Pollen is used to investigate a diverse range of ecological problems, from identifying plant–pollinator relationships to tracking flowering phenology. Pollen types are identified according to a set of distinctive morphological characters which are understood to capture taxonomic differences and phylogenetic relationships among taxa. However, categorizing morphological variation among hyperdiverse pollen samples represents a challenge even for an expert analyst. We present an automated workflow for pollen analysis, from the automated scanning of pollen sample slides to the automated detection and identification of pollen taxa using convolutional neural networks (CNNs). We analysed aerial pollen samples from lowland Panama and used a microscope slide scanner to capture three-dimensional representations of 150 sample slides. These pollen sample images were annotated by an expert using a virtual microscope. Metadata were digitally recorded for ~100 pollen grains per slide, including location, identification and the analyst's confidence of the given identification. We used these annotated images to train and test our detection and classification CNN models. Our approach is two-part. We first compared three methods for training CNN models to detect pollen grains on a palynological slide. We next investigated approaches to training CNN models for pollen identification. Because the diversity of pollen taxa in environmental and palaeontological samples follows a long-tailed distribution, we experimented with methods for addressing imbalanced representation using our most abundant 46 taxa. We found that properly weighting pollen taxa in our training objective functions yielded improved accuracy for individual taxa. Our average accuracy for the 46-way classification problem was 82.3%. We achieved 89.5% accuracy for our 25 most abundant taxa. Pollen represents a challenging visual classification problem that can serve as a model for other areas of biology that rely on visual identification. Our results add to the body of research demonstrating the potential for a fully automated pollen classification system for environmental and palaeontological samples. Slide imaging, pollen detection and specimen identification can be automated to produce a streamlined workflow.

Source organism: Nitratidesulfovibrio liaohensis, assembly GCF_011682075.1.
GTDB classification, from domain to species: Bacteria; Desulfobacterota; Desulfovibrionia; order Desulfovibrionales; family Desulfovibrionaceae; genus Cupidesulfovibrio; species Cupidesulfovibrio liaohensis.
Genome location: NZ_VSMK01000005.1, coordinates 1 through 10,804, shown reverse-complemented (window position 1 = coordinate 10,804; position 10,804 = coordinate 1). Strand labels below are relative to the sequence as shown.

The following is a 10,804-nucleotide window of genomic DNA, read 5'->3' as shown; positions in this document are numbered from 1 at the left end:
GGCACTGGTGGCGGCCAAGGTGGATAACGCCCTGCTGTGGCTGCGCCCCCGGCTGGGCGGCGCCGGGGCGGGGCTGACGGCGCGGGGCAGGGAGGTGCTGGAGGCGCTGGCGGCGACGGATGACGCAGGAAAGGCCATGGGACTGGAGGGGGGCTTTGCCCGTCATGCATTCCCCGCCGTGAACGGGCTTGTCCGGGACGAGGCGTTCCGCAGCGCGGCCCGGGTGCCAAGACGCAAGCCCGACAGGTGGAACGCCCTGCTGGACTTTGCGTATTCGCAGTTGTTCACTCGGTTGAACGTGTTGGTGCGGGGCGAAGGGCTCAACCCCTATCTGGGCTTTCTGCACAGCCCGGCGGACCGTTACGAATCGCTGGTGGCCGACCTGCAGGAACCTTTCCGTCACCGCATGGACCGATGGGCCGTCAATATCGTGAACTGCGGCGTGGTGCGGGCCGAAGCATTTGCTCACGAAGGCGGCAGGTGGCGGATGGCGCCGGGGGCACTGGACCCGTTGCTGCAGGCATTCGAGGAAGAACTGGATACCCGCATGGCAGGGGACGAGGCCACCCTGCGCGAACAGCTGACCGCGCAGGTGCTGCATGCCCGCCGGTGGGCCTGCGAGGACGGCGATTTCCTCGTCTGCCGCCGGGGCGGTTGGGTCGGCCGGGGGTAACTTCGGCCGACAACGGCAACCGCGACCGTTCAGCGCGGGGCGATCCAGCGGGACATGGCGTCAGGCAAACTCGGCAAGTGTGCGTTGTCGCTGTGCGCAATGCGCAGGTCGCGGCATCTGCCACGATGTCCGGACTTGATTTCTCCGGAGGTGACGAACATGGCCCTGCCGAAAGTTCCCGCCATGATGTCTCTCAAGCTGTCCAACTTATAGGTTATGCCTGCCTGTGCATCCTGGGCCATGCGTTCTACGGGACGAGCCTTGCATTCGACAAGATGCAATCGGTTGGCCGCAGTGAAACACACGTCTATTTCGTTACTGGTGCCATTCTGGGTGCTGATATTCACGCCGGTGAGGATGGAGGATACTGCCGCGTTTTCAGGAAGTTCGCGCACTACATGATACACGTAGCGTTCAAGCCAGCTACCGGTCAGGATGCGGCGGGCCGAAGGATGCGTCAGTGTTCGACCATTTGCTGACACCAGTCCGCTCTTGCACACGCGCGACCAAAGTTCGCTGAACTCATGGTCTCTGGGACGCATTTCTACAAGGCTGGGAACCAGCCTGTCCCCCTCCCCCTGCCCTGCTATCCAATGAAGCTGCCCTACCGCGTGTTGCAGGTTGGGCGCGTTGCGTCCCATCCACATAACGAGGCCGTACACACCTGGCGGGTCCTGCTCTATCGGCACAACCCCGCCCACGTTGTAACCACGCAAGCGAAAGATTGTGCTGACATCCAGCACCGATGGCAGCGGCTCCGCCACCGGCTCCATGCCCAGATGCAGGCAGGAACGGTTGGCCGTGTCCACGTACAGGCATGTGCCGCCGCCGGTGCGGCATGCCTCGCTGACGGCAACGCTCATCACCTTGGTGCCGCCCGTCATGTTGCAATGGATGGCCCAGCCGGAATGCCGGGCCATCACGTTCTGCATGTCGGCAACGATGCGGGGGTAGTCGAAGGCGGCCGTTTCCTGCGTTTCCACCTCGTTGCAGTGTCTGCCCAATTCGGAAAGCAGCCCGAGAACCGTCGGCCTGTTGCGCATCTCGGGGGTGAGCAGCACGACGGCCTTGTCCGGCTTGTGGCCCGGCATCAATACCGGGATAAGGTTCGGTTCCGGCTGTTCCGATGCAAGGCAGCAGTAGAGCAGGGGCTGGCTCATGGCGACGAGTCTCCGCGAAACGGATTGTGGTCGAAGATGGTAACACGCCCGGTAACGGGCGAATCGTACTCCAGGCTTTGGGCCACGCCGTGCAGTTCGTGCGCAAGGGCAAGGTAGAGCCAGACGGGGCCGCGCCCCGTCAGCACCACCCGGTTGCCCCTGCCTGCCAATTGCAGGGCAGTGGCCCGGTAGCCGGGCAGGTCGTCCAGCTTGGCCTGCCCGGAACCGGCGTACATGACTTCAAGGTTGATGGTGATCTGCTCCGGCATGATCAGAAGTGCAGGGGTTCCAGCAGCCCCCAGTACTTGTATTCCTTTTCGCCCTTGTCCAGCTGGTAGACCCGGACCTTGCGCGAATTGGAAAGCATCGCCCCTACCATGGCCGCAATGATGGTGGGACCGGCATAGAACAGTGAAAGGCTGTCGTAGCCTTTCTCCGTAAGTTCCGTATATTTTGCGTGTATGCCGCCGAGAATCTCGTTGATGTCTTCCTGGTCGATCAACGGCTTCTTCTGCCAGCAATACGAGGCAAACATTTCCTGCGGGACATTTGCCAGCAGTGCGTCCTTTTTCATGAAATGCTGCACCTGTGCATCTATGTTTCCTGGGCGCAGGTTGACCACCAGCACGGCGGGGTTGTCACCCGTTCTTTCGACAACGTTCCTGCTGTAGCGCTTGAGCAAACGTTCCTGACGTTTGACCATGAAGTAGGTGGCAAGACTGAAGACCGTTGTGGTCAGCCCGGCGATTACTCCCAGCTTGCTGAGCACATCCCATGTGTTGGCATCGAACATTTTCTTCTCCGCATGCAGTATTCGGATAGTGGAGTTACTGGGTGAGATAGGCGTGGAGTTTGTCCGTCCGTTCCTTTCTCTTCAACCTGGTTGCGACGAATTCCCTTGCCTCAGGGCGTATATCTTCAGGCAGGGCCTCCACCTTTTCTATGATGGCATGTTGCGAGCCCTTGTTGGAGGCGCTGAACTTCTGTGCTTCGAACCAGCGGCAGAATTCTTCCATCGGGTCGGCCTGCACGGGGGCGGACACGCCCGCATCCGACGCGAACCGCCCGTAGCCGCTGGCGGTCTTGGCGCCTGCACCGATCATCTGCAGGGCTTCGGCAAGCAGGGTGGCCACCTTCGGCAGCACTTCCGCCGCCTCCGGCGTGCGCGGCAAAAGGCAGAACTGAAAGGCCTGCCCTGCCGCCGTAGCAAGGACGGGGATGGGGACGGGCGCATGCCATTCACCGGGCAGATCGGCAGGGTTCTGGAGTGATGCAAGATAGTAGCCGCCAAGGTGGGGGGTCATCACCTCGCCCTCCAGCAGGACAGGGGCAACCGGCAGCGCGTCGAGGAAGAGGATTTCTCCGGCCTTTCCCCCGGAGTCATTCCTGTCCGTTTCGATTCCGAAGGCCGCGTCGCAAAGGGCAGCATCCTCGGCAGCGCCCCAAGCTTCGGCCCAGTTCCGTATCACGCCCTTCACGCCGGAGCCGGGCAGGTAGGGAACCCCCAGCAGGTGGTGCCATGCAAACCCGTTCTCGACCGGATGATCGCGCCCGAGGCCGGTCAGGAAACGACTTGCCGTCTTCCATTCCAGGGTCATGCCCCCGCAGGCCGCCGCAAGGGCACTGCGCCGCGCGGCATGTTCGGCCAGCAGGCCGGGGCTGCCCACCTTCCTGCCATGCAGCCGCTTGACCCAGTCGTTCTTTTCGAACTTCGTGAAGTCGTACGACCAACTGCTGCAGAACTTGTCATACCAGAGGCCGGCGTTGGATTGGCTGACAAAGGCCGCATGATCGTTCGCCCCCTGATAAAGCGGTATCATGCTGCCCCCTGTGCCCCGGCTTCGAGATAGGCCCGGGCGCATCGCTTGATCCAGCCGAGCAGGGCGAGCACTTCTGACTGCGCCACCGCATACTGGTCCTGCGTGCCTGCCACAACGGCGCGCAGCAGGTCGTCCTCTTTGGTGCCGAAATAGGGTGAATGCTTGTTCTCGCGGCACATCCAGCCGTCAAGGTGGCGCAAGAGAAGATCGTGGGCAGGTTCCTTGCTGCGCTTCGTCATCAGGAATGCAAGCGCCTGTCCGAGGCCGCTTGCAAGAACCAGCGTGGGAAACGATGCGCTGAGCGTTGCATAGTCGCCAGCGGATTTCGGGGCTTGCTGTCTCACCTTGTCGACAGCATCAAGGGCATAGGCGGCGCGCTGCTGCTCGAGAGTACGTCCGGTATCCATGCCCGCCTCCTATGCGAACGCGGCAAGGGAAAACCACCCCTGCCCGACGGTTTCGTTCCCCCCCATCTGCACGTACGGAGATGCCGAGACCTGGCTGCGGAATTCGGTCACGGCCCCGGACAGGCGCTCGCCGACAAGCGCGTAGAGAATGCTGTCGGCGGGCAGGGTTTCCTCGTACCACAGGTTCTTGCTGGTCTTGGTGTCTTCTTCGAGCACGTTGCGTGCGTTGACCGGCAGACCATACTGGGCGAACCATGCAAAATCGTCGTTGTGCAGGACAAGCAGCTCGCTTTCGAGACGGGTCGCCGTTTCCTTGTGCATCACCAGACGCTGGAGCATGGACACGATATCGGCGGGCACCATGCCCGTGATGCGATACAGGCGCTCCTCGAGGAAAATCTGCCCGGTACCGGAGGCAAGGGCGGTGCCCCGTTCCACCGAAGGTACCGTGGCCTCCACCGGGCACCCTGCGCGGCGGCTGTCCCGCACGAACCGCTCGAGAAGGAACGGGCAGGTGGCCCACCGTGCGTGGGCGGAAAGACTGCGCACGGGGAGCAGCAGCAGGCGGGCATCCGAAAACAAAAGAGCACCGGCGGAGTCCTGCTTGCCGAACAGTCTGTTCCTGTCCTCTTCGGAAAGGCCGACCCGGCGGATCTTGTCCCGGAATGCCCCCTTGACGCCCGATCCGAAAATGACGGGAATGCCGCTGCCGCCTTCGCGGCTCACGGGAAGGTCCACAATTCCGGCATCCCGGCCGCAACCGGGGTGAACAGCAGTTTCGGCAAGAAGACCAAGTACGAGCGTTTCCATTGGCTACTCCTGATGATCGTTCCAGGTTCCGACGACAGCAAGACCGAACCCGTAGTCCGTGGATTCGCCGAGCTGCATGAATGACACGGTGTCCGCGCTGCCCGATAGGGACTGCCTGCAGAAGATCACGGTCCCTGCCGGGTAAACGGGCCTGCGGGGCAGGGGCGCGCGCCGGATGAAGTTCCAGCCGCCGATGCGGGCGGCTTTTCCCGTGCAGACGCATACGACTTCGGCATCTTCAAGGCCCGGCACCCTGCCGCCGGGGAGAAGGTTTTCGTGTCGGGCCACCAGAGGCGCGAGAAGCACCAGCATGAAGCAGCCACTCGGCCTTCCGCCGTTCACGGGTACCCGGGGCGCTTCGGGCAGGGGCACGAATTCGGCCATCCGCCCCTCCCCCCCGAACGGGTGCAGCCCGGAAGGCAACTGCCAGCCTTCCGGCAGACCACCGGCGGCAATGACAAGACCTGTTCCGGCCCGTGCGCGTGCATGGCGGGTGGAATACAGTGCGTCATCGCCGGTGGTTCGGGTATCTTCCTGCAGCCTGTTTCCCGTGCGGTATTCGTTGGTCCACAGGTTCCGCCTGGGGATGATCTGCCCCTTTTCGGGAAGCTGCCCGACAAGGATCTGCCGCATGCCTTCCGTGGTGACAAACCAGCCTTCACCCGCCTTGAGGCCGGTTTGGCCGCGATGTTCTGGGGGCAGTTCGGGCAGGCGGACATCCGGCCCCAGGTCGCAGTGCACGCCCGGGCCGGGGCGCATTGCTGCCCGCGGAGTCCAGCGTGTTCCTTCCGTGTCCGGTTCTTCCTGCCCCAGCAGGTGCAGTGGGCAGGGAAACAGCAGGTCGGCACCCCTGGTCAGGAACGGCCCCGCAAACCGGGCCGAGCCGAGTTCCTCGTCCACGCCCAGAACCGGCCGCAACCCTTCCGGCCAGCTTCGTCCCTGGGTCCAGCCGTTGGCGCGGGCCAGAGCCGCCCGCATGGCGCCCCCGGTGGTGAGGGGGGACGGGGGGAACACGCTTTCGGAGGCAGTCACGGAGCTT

- automated pollen identification
- convolutional neural networks
- image classification
- object detection
ASJC Scopus subject areas
- Ecology, Evolution, Behavior and Systematics
- Ecological Modeling